is developing a 50kg modular weapon system as part of the Complex Weapons program, addressing future enhancements of the air-launched anti-armor weapon, The new weapon will be designed as a modular platform ‘bus’, accommodating modules and subsystems designed for rapid technology insertion through the in-service life of the weapon system. This common missile approach could be adaptable for several families of weapons, with benefits of high production capacity and cost effective through life support. The new weapon is intended to enter service from around the middle of the next decade.
The threat set for this type of weapon is: typically mobile and likely to be capable of fast moving. It will include semi-hardened buildings such as command centers, mobile air defense units and light armored vehicles. Importantly, this new weapon is to discriminate its target when for example the moving “target” vehicle is close to similar sized “non-target” vehicles. The new weapon needs to be very flexible in its targeting which can take place from the platform itself or from a third party. Consequently the weapon must have very high degrees of precision with a lethal package that is focused – this combination ensures that collateral damage is limited and only the target area affected.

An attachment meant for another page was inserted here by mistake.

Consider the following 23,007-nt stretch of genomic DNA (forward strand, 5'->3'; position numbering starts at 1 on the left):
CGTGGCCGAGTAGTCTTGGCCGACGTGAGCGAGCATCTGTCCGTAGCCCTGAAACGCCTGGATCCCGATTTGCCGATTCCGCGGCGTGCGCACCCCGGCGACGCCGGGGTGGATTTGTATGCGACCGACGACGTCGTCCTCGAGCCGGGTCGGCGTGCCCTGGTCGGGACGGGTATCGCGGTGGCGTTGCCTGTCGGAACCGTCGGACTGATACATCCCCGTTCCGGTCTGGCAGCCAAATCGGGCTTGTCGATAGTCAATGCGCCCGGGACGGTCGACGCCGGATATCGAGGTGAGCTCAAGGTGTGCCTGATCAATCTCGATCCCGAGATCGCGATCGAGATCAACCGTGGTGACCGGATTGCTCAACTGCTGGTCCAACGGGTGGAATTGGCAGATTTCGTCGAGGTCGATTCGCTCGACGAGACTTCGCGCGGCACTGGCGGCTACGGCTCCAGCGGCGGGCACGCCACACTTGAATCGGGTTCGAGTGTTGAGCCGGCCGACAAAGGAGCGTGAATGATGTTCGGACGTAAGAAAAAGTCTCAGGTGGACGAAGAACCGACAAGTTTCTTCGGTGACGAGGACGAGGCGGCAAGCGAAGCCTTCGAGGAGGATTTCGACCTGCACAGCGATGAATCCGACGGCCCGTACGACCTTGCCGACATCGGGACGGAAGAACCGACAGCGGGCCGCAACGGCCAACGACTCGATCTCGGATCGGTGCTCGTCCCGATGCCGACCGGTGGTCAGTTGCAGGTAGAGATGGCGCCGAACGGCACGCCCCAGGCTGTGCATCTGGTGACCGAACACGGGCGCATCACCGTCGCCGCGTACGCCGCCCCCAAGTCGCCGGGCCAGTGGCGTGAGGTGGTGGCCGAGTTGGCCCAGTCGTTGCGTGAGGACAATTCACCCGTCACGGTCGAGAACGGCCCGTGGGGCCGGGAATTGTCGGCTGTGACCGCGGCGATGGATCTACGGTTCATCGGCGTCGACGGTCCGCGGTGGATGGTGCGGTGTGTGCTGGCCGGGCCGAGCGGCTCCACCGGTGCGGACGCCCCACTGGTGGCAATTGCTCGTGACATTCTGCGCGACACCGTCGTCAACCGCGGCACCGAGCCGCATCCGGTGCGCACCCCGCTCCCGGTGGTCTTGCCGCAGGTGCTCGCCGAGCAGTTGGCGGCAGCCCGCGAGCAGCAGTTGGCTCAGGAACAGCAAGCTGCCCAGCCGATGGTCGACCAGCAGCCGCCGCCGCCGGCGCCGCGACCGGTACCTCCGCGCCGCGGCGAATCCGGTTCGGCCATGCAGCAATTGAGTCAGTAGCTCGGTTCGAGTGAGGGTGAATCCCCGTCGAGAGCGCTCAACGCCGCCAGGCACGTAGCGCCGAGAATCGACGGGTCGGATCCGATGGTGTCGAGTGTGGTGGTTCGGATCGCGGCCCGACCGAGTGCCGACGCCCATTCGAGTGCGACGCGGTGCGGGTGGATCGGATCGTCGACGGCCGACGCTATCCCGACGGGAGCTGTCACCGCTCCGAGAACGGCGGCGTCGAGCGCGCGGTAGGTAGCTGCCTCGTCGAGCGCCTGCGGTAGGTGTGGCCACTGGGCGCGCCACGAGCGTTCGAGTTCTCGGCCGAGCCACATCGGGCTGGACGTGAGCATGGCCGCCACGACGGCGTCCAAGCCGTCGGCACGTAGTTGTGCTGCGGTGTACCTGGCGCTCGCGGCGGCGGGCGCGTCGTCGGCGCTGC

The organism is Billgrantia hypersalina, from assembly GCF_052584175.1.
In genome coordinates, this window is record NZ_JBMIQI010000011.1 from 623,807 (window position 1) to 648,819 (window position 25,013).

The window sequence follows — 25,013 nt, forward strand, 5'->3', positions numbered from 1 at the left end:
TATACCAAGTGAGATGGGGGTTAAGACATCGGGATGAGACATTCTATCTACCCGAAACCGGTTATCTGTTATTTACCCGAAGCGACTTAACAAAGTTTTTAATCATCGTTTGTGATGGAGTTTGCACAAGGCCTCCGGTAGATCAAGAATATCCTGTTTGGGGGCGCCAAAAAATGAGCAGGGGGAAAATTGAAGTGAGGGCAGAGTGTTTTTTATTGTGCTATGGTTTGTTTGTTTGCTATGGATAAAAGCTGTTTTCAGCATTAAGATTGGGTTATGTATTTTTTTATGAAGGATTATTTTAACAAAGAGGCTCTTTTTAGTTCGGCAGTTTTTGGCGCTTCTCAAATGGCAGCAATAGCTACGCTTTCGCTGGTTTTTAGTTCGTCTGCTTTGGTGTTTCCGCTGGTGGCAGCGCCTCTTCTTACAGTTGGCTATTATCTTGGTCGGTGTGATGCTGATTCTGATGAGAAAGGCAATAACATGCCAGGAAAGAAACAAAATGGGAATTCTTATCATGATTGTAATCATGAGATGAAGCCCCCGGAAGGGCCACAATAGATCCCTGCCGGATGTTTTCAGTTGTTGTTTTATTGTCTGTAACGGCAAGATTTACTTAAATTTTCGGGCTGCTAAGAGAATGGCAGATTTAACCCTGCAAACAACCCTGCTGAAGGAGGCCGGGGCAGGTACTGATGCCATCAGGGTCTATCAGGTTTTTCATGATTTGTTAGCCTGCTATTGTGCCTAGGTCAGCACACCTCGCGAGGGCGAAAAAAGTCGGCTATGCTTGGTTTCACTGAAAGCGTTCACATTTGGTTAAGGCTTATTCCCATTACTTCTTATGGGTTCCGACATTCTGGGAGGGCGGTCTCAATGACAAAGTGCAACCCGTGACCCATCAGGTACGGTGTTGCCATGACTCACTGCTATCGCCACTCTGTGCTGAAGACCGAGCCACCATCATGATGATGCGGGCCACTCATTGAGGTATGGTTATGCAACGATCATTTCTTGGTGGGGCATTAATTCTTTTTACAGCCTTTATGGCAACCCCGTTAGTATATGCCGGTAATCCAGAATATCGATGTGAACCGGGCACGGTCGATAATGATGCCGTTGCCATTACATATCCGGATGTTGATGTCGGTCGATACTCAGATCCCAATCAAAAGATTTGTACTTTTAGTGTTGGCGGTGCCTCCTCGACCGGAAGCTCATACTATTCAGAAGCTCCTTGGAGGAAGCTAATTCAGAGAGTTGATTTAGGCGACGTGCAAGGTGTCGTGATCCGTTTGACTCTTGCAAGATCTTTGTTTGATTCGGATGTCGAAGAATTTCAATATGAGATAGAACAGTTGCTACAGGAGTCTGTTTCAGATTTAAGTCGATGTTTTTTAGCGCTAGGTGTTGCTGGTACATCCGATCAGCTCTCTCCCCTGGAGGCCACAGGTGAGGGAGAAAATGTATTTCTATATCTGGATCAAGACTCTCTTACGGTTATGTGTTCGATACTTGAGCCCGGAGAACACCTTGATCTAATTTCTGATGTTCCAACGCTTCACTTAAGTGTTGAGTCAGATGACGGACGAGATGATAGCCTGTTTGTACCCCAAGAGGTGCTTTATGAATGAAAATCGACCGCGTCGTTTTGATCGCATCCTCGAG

The new missile will establish a common weapon employed with army, air force, naval manned and unmanned strike fighters and helicopters. The weapon could be considered to replace theon Apache helicopters, the on existing fast jets, as well as the future SPEAR (Selected Precision Effects At Range) to me employed on future fast jets like the F-35B and possibly future combat UAVs like Taranis.
The fast jet requirements from the UK Royal Air Force, under the SPEAR requirement, is looking for the ability to engage mobile, re-locatable and fixed targets at long stand off ranges with extreme precision. This requirement recognizes the ever increasing demands placed by the dynamic rules of engagement particularly in complex environments which might include urban and built up areas where the risk of collateral damage is at its highest.
The Network Enabled Capable (NEC – datalink equipped) missile will accommodate a baseline GPS assisted guidance system augmented by an imaging seeker for pinpoint accuracy in the terminal phase. A range of seeker and warhead options are currently being evaluated to optimize the required low collateral precision effect. It will be used as principal weapon on current and future strike fighters including Tornado GR4, Eurofighter Typhoon, Apache and F-35B.